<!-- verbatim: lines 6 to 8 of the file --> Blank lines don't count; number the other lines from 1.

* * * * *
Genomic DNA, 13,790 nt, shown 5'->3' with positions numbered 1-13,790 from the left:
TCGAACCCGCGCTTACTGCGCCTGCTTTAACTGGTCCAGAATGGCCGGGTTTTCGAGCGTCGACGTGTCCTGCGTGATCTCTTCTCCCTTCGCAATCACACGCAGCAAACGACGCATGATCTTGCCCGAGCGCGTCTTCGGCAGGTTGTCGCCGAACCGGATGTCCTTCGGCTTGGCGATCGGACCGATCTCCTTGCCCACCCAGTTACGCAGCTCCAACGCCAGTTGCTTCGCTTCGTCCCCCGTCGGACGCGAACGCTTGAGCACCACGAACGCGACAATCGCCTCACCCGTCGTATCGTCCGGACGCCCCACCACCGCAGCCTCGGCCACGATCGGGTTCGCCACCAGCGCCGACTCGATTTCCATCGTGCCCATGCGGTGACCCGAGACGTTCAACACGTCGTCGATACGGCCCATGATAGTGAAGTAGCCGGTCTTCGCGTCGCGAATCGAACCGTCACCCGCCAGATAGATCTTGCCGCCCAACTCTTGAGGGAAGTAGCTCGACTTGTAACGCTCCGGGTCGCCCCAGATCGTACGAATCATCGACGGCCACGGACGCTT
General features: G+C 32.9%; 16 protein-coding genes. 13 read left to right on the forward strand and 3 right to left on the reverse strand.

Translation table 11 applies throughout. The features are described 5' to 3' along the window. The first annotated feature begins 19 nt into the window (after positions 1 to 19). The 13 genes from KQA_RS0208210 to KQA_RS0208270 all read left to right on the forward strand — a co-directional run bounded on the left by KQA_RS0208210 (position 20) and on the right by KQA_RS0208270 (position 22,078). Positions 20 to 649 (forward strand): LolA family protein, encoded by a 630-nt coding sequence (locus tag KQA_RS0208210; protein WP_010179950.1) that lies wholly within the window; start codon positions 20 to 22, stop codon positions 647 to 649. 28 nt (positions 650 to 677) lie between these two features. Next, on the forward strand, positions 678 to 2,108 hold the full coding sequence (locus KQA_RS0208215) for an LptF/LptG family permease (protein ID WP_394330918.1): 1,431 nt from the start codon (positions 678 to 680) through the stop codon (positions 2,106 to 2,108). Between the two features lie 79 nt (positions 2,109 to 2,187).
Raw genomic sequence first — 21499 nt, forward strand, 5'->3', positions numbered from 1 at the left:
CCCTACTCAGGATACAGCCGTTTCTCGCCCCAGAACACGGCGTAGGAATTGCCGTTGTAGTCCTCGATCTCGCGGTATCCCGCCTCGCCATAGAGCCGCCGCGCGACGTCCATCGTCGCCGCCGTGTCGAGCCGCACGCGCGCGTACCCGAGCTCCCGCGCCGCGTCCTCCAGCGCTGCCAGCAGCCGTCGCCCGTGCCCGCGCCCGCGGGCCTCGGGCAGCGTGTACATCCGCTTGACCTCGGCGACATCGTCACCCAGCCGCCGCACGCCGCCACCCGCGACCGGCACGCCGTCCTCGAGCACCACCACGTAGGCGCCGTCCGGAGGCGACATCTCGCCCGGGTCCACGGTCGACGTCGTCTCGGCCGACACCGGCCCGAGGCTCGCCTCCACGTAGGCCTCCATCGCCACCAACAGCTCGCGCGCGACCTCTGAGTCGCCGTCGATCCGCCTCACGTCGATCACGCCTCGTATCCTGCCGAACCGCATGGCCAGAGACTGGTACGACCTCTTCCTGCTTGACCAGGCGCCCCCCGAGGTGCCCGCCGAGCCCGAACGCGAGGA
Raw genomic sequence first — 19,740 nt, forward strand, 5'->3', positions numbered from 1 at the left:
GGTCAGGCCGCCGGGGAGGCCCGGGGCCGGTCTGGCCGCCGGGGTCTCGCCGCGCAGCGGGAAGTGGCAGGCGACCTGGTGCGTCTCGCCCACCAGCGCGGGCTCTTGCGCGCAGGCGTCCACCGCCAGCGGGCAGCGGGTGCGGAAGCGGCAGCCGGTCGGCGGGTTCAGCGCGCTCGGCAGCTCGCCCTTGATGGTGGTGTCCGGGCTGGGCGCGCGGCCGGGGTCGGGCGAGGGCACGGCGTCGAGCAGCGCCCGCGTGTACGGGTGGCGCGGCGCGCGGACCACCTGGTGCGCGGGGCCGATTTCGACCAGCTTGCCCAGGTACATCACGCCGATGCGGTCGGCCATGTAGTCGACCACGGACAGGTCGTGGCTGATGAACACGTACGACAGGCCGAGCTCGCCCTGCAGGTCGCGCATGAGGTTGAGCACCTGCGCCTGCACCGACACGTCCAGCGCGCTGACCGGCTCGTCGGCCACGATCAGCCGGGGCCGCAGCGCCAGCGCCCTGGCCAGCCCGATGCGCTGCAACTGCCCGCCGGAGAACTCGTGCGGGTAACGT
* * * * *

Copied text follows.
CCCTACTCAGGATACAGCCGTTTCTCGCCCCAGAACACGGCGTAGGAATTGCCGTTGTAGTCCTCGATCTCGCGGTATCCCGCCTCGCCATAGAGCCGCCGCGCGACGTCCATCGTCGCCGCCGTGTCGAGCCGCACGCGCGCGTACCCGAGCTCCCGCGCCGCGTCCTCCAGCGCTGCCAGCAGCCGTCGCCCGTGCCCGCGCCCGCGGGCCTCGGGCAGCGTGTACATCCGCTTGACCTCGGCGACATCGTCACCCAGCCGCCGCACGCCGCCACCCGCGACCGGCACGCCGTCCTCGAGCACCACCACGTAGGCGCCGTCCGGAGGCGACATCTCGCCCGGGTCCACGGTCGACGTCGTCTCGGCCGACACCGGCCCGAGGCTCGCCTCCACGTAGGCCTCCATCGCCACCAACAGCTCGCGCGCGACCTCTGAGTCGCCGTCGATCCGCCTCACGTCGATCACGCCTCGTATCCTGCCGAACCGCATGGCCAGAGACTGGTACGACCTCTTCCTGCTTGACCAGGCGCCCCCCGAGGTGCCCGCCGAGCCCGAACGCGAGGA
Raw genomic sequence first — 19,740 nt, forward strand, 5'->3', positions numbered from 1 at the left:
GGTCAGGCCGCCGGGGAGGCCCGGGGCCGGTCTGGCCGCCGGGGTCTCGCCGCGCAGCGGGAAGTGGCAGGCGACCTGGTGCGTCTCGCCCACCAGCGCGGGCTCTTGCGCGCAGGCGTCCACCGCCAGCGGGCAGCGGGTGCGGAAGCGGCAGCCGGTCGGCGGGTTCAGCGCGCTCGGCAGCTCGCCCTTGATGGTGGTGTCCGGGCTGGGCGCGCGGCCGGGGTCGGGCGAGGGCACGGCGTCGAGCAGCGCCCGCGTGTACGGGTGGCGCGGCGCGCGGACCACCTGGTGCGCGGGGCCGATTTCGACCAGCTTGCCCAGGTACATCACGCCGATGCGGTCGGCCATGTAGTCGACCACGGACAGGTCGTGGCTGATGAACACGTACGACAGGCCGAGCTCGCCCTGCAGGTCGCGCATGAGGTTGAGCACCTGCGCCTGCACCGACACGTCCAGCGCGCTGACCGGCTCGTCGGCCACGATCAGCCGGGGCCGCAGCGCCAGCGCCCTGGCCAGCCCGATGCGCTGCAACTGCCCGCCGGAGAACTCGTGCGGGTAACGT